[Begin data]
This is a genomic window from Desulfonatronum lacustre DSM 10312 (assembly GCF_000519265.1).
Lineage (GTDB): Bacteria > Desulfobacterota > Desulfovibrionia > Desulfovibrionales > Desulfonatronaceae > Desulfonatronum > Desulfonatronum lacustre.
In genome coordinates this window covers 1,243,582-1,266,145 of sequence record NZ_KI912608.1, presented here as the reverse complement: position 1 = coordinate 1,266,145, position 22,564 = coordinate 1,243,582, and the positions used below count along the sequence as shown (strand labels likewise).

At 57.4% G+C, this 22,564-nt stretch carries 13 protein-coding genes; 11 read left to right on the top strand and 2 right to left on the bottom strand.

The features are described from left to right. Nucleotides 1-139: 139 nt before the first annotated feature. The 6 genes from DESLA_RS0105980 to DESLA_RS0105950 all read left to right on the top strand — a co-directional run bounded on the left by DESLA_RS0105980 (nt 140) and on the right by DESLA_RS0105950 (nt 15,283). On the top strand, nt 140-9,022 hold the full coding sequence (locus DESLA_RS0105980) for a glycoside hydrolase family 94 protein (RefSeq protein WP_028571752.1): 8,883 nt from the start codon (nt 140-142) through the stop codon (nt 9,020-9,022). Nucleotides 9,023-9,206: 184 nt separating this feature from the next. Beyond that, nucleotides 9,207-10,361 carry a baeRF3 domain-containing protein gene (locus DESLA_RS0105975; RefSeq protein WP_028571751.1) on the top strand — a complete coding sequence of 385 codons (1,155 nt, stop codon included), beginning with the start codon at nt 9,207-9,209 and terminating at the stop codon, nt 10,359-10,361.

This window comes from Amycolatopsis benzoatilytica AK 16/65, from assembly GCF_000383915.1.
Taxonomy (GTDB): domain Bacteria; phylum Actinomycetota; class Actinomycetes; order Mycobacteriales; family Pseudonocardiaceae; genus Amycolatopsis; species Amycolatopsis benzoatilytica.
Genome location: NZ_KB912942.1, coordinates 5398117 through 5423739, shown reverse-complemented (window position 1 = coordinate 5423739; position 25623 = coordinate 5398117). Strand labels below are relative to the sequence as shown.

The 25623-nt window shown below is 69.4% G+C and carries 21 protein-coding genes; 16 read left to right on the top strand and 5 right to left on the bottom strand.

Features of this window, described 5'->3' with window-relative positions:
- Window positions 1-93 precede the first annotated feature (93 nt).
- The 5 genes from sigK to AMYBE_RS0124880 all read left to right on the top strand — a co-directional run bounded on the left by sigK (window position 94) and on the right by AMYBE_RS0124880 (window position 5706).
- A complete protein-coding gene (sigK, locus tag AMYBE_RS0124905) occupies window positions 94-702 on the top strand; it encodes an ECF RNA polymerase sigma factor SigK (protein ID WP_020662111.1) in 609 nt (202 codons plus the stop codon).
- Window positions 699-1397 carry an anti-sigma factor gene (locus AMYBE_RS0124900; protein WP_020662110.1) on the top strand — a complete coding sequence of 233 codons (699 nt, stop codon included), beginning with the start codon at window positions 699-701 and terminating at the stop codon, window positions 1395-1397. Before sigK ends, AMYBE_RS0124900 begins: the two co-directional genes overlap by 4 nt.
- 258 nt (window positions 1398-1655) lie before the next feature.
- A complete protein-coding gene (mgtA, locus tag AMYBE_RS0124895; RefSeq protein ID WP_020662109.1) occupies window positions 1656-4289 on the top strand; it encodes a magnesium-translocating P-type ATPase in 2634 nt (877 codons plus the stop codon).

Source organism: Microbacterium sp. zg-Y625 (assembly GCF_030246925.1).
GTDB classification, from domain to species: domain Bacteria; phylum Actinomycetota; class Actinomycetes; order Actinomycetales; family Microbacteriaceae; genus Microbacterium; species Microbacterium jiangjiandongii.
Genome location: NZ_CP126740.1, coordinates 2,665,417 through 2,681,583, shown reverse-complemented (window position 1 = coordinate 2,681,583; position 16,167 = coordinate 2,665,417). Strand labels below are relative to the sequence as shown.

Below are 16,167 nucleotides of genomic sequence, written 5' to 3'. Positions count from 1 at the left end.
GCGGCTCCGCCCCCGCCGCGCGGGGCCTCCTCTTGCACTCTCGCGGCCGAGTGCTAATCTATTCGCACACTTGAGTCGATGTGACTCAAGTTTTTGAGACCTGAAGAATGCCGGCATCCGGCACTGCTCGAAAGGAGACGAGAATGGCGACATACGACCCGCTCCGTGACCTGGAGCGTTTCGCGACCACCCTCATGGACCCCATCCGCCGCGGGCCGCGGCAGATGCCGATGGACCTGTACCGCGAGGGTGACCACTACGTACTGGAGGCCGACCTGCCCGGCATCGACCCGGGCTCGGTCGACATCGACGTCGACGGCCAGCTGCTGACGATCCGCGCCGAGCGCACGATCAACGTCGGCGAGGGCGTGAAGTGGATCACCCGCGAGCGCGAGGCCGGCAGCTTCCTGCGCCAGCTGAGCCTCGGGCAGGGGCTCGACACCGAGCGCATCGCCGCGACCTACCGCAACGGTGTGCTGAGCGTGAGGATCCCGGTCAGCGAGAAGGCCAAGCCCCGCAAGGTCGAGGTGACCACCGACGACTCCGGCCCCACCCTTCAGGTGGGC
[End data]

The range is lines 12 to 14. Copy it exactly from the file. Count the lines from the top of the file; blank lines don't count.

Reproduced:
- The 5 genes from sigK to AMYBE_RS0124880 all read left to right on the top strand — a co-directional run bounded on the left by sigK (window position 94) and on the right by AMYBE_RS0124880 (window position 5706).
- A complete protein-coding gene (sigK, locus tag AMYBE_RS0124905) occupies window positions 94-702 on the top strand; it encodes an ECF RNA polymerase sigma factor SigK (protein ID WP_020662111.1) in 609 nt (202 codons plus the stop codon).
- Window positions 699-1397 carry an anti-sigma factor gene (locus AMYBE_RS0124900; protein WP_020662110.1) on the top strand — a complete coding sequence of 233 codons (699 nt, stop codon included), beginning with the start codon at window positions 699-701 and terminating at the stop codon, window positions 1395-1397. Before sigK ends, AMYBE_RS0124900 begins: the two co-directional genes overlap by 4 nt.